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Home>Vegetable Seeds>Watermelons
Moon and Stars Watermelon
Moon and Stars Watermelon
Moon and Stars Watermelon
Item Id: 3250051 review

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Moon and Stars Slow Food USA - Ark of Taste
95 days — The dark green skin of the fruit is wonderfully speckled with bright yellow ranging in size from tiny to silver dollar and sometimes larger, hence the name. The rinds are thick and can be used in pickling recipes. The leaves of the plant are light green with similar yellow speckles. The flesh is pink and very sweet and they average about ten pounds in weight.

Released in 1924 by Peter Henderson & Co. as 'Sun, Moon and Stars' watermelon. Henderson stated that they had originally received seed from, "a practical melon grower of Rocky Ford, Colorado, who fixed the type and named it."  The January 1, 1940 edition of Henry Field's publication called "Seed Sense" stated that it was, "A Novelty Worth Planting . . . Quite a curiosity . . . The Quality is good . . ."

Although the variety proved to be well adapted to most regions of the U.S. and gained some degree of popularity, it was no longer commercially available by the 1970s.  In about 1977, Kent Whealy, along with members of Seed Savers Exchange, began searching for seed.  After a local Missouri television crew interviewed Kent, he received a letter from Merle Van Doren who stated that he had been growing it for years and would provide seed. Since that time, several variants have become available.  Each packet contains two grams, which is approximately 20 seeds.
Informational Sources:
  1. Peter Henderson & Company, 1924 Seed Annual, page 47.
  2. "Seed Saver's Exchange: The First Ten Years - 1975-1985," by Kent Whealy and Arllys Adelmann, ©1986, pages 147-148.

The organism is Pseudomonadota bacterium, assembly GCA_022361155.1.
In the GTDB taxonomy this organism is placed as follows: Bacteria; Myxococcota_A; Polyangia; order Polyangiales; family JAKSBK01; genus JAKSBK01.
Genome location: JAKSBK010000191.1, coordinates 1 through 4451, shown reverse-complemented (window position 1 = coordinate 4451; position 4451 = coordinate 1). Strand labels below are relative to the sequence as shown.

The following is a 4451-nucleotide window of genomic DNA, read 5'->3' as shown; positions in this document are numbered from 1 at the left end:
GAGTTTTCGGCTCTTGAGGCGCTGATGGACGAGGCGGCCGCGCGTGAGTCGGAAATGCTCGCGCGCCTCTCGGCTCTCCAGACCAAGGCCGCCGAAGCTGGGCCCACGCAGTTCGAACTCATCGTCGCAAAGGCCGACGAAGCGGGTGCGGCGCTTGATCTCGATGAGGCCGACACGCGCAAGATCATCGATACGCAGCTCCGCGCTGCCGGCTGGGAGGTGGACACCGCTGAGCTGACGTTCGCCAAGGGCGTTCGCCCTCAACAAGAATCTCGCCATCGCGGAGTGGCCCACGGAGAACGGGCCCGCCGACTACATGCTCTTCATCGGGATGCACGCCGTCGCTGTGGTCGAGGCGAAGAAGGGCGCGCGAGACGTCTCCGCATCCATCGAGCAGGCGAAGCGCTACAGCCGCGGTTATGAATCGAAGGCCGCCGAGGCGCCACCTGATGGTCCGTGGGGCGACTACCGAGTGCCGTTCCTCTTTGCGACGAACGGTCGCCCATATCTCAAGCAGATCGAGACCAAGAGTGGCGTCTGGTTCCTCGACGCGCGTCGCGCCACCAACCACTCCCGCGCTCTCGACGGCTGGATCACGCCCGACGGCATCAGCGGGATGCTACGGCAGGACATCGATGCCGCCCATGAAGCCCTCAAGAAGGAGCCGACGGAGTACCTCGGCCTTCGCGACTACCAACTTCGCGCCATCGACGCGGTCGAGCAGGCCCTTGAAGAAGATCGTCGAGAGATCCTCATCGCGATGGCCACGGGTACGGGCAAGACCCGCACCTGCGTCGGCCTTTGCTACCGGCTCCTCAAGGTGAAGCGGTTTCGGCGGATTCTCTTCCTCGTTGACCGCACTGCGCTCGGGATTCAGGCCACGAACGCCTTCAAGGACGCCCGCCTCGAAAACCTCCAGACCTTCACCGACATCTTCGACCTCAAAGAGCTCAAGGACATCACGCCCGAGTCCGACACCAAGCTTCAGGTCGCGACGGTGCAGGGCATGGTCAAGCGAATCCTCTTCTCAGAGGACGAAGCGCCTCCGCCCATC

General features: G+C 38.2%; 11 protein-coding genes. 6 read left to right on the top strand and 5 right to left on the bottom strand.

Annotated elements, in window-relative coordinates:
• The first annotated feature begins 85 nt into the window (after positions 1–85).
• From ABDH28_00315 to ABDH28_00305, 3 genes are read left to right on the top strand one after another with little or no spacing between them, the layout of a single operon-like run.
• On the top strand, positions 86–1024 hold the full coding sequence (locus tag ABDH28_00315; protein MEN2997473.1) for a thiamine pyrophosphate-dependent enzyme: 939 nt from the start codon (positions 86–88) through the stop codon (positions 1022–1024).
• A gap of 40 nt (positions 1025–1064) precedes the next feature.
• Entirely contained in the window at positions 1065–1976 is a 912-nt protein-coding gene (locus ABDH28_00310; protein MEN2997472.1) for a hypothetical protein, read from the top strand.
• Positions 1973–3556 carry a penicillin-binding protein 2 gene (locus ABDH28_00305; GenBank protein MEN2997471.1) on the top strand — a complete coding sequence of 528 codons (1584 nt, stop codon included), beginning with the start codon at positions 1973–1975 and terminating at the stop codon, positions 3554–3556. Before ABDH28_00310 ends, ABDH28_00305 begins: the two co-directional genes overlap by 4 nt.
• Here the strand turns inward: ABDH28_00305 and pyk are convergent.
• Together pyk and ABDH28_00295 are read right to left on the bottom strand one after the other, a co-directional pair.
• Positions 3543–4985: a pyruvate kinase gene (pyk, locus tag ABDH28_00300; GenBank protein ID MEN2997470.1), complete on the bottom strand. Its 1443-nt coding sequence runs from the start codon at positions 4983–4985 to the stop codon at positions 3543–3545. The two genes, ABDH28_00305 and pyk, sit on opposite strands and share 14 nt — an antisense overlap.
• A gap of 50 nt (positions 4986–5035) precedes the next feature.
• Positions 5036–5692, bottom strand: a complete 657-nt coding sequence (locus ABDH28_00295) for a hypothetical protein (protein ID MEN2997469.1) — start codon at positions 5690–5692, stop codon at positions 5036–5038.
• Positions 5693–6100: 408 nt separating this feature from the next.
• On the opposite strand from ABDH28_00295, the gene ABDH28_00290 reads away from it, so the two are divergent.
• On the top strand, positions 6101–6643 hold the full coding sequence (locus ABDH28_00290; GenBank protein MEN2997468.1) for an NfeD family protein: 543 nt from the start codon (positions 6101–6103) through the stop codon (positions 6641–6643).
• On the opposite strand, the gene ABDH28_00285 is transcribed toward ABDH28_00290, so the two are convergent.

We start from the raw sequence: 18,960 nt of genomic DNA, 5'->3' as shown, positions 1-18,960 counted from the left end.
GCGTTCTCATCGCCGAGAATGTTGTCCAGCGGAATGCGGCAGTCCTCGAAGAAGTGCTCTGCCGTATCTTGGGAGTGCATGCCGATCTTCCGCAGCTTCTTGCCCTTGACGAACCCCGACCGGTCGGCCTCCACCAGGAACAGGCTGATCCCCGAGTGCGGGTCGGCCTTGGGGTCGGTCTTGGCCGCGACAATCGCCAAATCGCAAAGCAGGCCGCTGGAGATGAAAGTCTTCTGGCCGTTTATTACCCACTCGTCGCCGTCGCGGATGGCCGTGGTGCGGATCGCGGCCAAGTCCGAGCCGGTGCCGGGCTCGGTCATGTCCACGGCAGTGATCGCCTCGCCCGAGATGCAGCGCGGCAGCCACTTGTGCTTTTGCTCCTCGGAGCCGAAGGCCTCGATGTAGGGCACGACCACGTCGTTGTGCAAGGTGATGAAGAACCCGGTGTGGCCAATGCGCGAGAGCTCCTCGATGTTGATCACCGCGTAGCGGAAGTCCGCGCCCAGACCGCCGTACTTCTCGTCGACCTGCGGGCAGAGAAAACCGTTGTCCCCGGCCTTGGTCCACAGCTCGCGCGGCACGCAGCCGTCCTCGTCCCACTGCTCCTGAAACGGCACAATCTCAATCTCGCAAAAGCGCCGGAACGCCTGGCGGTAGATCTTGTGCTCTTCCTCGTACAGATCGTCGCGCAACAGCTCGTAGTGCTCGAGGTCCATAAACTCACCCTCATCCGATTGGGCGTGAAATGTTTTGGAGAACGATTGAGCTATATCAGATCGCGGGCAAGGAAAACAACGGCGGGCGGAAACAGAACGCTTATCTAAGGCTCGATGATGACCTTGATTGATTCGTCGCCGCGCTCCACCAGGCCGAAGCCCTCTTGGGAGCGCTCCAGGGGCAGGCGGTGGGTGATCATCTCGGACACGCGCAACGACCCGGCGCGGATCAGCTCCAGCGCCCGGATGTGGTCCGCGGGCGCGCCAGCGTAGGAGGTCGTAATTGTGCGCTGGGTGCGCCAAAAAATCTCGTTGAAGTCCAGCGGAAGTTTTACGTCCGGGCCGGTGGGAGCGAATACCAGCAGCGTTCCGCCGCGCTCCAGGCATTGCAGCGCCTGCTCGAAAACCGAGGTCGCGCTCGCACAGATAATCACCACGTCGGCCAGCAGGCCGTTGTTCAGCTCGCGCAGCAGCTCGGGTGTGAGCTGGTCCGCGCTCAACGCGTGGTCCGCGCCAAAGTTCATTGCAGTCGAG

3. Henry Field's Seed Sense Magazine, January 1, 1940
Customer Reviews Average Rating review
One or two vines is enough for a family!
We grew about a half dozen of these vines and had so many unique watermelons. Each time we were at a family function or church picnic we would bring a few extras to give away. Not the most prolific watermelon but one or two vines is enough for a family!
Reviewed by: Rachel Lewis from Missouri. on 2/6/2015
Had lots of big seeds for a smaller melon
I would say these produced better looking plants than tasting melons. Had lots of big seeds for a smaller melon but it did produce well with 8 to 10 pound melons.
Reviewed by: Sandra Flagg from arkansas, ozarks. on 1/9/2015
This is definitely a keeper!
Germinated and transplanted well, produced many nice 15-25 lb melons, with no significant problems, despite a relatively cool Summer. I grow a lot of melons and try a new one or two every year and this is definitely a keeper!
Reviewed by: Clifford Ward from 49*N 9m N of Northport, Wa.. on 3/24/2012
Love this melon!
Love this melon! Mine weighed 30+ pounds.
Reviewed by: Randy Sheffield from Bowdon, Georgia. on 2/23/2012
Low-maintenance, delicious!
The size of this watermelon is perfect for a small family. For us, they came out slightly bigger than a large cantaloupe, but quite heavy. Juicy and very sweet -- Much more flavor than the grocery store variety. We planted in dirt/compost mounds in mid-April and, as predicted, we're ripe in mid-August. Great germination rate, and the plants were very sturdy through weather variances. Pests didn't seem to be a huge issue either, and our only deterrent was soap & pepper water.
Reviewed by: Jennifer Lawson from Warrensburg, MO. on 8/20/2011
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